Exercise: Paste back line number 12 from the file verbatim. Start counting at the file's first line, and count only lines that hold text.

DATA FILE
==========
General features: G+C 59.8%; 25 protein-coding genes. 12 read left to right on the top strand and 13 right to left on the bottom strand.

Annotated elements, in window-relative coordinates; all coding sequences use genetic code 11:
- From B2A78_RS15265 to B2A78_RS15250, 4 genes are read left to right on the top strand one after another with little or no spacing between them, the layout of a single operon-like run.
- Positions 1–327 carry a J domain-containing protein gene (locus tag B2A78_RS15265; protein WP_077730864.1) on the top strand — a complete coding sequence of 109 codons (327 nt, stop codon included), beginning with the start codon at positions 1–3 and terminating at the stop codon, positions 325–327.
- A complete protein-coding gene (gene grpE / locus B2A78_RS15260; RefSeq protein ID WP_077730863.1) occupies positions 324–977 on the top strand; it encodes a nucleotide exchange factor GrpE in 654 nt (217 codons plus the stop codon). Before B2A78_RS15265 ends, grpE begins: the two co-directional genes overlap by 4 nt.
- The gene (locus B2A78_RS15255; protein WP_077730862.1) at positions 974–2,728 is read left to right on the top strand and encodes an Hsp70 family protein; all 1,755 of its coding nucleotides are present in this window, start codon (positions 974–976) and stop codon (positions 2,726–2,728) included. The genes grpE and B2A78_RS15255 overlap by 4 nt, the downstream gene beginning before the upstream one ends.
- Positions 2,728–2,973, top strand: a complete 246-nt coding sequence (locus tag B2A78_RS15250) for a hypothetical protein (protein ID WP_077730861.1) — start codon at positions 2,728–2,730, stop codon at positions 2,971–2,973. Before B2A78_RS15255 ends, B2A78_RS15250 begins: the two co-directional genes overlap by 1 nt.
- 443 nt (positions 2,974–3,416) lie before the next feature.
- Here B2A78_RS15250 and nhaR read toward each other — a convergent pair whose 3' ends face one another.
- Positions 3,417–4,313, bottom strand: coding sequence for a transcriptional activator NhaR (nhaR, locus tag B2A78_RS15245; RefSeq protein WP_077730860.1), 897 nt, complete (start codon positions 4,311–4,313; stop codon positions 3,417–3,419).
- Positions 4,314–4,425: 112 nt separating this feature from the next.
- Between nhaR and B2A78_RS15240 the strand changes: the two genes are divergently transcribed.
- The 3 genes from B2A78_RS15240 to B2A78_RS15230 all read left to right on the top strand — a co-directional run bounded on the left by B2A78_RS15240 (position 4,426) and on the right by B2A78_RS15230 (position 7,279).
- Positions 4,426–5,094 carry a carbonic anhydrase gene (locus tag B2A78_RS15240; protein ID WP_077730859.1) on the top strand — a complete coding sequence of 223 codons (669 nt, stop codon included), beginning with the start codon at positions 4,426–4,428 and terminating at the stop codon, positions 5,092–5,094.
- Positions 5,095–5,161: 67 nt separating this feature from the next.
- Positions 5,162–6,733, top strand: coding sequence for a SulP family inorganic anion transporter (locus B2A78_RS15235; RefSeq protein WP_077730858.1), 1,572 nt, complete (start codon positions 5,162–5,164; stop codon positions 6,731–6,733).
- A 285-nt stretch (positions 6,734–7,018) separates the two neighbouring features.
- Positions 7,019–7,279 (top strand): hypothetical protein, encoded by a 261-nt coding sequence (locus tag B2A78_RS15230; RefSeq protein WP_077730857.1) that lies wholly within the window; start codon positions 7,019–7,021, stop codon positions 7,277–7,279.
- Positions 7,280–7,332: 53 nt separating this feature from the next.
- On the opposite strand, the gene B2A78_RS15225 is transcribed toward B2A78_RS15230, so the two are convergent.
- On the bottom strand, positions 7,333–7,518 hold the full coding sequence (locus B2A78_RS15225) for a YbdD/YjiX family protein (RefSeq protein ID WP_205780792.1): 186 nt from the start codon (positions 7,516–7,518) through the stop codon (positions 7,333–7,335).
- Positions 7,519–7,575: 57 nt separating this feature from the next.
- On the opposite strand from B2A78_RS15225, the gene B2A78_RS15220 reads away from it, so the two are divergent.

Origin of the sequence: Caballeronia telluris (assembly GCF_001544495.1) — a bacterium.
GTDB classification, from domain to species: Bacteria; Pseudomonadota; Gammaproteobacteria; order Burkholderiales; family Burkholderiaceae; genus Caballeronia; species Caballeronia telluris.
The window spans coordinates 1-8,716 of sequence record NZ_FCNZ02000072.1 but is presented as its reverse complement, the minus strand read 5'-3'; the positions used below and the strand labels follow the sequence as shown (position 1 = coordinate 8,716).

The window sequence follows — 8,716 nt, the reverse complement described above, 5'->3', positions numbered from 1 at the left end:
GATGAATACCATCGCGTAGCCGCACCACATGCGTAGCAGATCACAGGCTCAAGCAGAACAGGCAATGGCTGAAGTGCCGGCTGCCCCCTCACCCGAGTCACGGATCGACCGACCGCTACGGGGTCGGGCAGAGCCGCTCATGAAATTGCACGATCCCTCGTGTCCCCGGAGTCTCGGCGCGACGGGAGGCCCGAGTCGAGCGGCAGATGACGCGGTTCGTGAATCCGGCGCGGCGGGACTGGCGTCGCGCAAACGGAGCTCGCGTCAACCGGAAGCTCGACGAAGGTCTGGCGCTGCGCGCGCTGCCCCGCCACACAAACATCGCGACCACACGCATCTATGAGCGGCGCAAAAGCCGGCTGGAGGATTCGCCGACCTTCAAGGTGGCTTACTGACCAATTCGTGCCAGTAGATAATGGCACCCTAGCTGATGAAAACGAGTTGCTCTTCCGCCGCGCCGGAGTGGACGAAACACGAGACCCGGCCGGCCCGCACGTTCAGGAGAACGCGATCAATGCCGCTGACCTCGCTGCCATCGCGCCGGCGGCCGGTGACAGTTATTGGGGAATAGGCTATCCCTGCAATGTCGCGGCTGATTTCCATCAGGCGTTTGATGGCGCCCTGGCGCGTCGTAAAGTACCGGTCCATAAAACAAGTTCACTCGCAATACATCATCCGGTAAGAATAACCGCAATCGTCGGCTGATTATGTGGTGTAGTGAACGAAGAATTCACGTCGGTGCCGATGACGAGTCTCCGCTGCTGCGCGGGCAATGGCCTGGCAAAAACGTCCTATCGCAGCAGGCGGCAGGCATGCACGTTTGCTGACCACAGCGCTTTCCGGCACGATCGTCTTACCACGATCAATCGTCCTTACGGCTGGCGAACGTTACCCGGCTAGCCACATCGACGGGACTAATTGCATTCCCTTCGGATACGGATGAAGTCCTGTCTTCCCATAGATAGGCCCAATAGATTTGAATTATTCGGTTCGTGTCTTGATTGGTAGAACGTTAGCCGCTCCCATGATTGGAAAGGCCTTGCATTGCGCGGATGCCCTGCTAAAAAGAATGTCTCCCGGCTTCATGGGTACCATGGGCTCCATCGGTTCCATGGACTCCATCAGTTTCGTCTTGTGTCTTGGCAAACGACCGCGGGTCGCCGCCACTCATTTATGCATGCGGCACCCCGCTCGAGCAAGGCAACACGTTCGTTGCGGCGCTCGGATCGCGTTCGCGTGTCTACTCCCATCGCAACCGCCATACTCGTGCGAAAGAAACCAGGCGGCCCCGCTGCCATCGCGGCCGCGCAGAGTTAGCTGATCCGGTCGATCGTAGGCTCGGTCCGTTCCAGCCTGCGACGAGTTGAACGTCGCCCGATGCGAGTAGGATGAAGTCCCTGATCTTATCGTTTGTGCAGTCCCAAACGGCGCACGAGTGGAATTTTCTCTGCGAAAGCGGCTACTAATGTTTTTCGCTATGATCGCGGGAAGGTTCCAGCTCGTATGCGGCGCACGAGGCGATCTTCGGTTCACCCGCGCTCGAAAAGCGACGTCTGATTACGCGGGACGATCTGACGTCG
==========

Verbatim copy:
- Between nhaR and B2A78_RS15240 the strand changes: the two genes are divergently transcribed.